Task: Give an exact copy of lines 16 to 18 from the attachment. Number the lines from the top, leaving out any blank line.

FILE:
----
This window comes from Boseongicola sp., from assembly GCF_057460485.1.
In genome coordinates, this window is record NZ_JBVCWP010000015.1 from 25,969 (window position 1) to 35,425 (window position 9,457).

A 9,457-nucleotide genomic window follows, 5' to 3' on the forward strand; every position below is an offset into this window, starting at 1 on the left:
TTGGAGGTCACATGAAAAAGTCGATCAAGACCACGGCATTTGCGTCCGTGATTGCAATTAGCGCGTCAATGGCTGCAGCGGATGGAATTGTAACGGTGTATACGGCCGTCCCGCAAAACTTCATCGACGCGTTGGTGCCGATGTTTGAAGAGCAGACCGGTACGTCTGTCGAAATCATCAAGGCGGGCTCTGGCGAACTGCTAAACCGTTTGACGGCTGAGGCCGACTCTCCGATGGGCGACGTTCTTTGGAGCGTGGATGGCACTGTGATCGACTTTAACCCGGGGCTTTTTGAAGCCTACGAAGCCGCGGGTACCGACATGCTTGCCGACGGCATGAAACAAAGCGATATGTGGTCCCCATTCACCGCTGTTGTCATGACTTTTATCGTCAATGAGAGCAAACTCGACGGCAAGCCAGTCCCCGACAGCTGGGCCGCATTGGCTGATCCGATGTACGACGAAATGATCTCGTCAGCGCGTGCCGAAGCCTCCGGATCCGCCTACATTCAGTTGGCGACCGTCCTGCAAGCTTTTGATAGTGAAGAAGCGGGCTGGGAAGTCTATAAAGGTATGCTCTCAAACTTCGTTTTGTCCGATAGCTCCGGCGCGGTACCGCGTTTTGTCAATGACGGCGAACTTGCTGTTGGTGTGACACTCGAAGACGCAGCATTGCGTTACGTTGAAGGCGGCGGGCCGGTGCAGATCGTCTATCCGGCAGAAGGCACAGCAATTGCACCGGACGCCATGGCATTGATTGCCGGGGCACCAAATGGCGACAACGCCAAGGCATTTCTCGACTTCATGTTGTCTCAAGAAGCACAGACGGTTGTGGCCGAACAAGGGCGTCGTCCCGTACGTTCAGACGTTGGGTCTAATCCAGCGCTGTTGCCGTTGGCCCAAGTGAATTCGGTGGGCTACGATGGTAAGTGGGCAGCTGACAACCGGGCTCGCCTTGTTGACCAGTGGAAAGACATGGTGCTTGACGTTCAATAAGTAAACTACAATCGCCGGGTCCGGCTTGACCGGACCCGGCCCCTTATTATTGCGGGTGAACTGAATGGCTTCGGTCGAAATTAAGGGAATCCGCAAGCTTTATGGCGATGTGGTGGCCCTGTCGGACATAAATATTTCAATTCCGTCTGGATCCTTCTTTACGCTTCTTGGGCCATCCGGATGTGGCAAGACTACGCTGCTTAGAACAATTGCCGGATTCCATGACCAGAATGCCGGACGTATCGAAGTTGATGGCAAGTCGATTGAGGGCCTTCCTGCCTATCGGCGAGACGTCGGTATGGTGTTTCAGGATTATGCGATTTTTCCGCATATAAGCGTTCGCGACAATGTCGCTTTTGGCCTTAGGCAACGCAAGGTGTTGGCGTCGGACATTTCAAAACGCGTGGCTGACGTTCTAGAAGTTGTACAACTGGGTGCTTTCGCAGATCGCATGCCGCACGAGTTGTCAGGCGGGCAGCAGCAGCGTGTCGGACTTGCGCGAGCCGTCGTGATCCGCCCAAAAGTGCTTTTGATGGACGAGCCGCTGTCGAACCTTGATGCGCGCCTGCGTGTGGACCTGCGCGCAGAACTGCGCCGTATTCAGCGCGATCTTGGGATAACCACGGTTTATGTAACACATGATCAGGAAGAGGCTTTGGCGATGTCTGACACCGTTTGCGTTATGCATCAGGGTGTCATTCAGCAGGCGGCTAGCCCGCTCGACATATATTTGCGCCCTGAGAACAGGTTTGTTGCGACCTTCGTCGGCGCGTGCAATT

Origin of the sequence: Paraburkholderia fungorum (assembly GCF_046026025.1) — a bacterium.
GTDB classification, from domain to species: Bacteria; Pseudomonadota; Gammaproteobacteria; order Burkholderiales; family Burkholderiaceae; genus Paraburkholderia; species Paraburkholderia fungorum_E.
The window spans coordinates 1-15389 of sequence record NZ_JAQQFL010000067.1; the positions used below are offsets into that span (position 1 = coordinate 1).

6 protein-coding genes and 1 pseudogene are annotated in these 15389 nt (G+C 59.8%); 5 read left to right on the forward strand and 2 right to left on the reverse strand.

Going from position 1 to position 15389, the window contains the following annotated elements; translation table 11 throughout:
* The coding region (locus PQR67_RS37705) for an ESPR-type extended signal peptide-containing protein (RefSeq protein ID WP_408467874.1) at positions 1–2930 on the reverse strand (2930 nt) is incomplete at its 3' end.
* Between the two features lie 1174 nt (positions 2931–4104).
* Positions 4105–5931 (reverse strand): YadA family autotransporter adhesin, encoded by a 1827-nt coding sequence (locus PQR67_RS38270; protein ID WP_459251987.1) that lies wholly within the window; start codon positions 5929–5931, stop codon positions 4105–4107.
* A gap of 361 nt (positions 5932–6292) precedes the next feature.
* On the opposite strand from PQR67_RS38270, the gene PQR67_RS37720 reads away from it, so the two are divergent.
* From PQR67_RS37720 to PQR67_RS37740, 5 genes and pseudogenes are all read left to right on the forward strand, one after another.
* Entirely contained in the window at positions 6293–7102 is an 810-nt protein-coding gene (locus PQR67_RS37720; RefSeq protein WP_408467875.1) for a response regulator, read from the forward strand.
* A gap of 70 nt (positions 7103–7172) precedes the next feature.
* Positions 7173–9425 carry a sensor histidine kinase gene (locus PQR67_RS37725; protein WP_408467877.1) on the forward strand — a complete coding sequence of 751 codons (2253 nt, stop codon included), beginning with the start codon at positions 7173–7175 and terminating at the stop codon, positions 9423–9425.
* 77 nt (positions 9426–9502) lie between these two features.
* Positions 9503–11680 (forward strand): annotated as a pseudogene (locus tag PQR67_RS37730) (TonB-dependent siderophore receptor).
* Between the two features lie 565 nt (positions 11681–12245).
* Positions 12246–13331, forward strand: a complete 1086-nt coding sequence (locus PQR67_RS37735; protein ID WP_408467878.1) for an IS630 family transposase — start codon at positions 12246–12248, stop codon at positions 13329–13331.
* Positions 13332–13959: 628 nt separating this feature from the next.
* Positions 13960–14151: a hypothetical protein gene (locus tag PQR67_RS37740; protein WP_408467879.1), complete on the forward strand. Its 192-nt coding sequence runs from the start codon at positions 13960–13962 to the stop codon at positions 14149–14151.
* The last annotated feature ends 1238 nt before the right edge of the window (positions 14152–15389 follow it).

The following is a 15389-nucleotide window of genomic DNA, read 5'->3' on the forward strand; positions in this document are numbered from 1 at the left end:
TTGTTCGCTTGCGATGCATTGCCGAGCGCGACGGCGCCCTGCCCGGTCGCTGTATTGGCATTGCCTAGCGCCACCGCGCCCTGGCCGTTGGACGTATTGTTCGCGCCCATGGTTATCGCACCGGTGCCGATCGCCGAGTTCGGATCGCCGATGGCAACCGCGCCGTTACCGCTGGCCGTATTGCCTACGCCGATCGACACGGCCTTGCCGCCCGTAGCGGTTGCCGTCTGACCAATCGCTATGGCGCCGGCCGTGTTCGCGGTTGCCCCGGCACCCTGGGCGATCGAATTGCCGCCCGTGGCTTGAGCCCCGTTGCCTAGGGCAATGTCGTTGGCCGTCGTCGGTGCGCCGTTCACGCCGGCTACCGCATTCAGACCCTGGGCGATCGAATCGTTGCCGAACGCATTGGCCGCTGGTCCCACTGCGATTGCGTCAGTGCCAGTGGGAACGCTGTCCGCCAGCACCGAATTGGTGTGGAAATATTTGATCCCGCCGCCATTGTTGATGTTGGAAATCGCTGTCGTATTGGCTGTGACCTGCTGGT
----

* Entirely contained in the window at positions 6293–7102 is an 810-nt protein-coding gene (locus PQR67_RS37720; RefSeq protein WP_408467875.1) for a response regulator, read from the forward strand.
* A gap of 70 nt (positions 7103–7172) precedes the next feature.
* Positions 7173–9425 carry a sensor histidine kinase gene (locus PQR67_RS37725; protein WP_408467877.1) on the forward strand — a complete coding sequence of 751 codons (2253 nt, stop codon included), beginning with the start codon at positions 7173–7175 and terminating at the stop codon, positions 9423–9425.